Mont Blanc Was First Climbed an Astonishing 235 Years Ago This Week

Mont Blanc stands an abrupt 15,777 feet above sea level, on the border of France and Italy. It’s the highest peak in Western Europe, and the 11th most prominent mountain on the planet. On August 8, 1786, Jacques Balmat, a mountain guide, and Michel Paccard, a scientist interested in recording barometric pressure readings on the summit, became the first people—at least according to historical records—to reach the mountain’s peak (who knows what pre-historic people of the Chamonix Valley could have accomplished). At the time, Paccard, and others, believed Mont Blanc was the highest summit in the Alps, but it had yet to be proven. As such, there was a sizable financial reward awaiting the first to summit the mountain, sponsored by a local scientist who’d tried and failed the climb numerous times. Or climbed.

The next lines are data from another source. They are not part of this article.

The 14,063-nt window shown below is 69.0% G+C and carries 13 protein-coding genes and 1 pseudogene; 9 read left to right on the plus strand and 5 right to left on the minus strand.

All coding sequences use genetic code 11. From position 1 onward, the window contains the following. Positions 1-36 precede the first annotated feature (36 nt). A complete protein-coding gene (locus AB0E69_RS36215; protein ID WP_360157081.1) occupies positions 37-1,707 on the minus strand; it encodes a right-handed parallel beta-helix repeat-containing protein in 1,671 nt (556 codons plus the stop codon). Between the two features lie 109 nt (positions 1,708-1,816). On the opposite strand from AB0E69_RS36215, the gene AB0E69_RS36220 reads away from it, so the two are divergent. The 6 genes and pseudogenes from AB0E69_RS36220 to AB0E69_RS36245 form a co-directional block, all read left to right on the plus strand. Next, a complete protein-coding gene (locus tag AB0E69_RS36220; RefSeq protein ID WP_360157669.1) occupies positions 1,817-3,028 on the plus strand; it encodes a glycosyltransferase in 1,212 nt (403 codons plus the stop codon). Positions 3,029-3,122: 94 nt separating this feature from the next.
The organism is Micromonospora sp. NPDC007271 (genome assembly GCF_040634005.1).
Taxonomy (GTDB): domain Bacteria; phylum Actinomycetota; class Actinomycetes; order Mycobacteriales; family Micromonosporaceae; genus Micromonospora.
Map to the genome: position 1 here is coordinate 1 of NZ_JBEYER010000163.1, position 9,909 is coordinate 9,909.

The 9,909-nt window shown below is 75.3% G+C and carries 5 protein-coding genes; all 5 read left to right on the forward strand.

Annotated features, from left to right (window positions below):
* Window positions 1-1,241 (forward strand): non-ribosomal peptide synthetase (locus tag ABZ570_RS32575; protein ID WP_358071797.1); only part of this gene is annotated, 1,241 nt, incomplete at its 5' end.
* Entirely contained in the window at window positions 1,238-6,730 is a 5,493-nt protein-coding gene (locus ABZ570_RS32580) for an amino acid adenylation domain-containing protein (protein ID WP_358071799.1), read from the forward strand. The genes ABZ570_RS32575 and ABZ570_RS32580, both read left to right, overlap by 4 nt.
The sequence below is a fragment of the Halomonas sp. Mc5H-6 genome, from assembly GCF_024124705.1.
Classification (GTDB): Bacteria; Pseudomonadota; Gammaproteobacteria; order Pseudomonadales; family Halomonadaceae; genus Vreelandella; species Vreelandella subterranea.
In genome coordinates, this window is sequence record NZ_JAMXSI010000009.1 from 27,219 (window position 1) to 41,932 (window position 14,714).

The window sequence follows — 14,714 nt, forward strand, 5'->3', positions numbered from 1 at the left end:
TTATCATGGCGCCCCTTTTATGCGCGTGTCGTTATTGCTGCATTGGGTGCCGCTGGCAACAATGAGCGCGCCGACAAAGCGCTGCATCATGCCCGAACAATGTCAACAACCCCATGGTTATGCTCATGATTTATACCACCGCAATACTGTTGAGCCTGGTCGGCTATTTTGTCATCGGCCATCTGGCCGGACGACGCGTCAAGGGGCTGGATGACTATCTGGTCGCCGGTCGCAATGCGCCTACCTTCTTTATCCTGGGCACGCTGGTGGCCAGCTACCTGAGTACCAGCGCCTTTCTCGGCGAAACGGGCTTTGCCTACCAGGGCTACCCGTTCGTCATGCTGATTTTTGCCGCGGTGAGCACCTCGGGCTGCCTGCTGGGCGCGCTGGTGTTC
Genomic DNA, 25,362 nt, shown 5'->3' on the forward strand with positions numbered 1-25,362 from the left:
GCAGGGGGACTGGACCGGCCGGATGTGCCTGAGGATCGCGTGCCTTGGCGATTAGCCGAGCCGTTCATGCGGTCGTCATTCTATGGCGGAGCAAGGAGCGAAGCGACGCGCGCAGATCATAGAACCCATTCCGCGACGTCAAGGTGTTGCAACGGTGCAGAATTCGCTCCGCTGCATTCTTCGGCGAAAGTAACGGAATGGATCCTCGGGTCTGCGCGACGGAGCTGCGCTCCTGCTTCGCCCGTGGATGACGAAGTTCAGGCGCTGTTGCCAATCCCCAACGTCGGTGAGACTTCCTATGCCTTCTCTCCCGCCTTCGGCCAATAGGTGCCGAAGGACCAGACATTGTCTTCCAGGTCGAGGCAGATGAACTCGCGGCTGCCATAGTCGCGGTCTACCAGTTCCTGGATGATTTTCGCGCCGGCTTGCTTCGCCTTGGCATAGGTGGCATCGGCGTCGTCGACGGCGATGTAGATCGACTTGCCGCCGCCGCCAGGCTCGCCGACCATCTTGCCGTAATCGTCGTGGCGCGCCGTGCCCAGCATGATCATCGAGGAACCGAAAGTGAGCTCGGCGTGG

Balmat and Paccard, amid numerous suitors competing for the reward, made it to the top, carrying one three-meter-long pole between them as their only climbing equipment. They reached the summit after pulling themselves upward by some 8,000 feet, then returning in the same day.

Paccard had spent three years, at least, observing the mountain through a telescope, and testing several routes, abandoning all of them until he settled on an approach through the Valley of Snow. Balmat provided logistical help and climbing knowledge, though both men were accomplished mountain hikers.

Explorer’s Web has a great summary of their climb, which you can read here.

Photo: S Migaj

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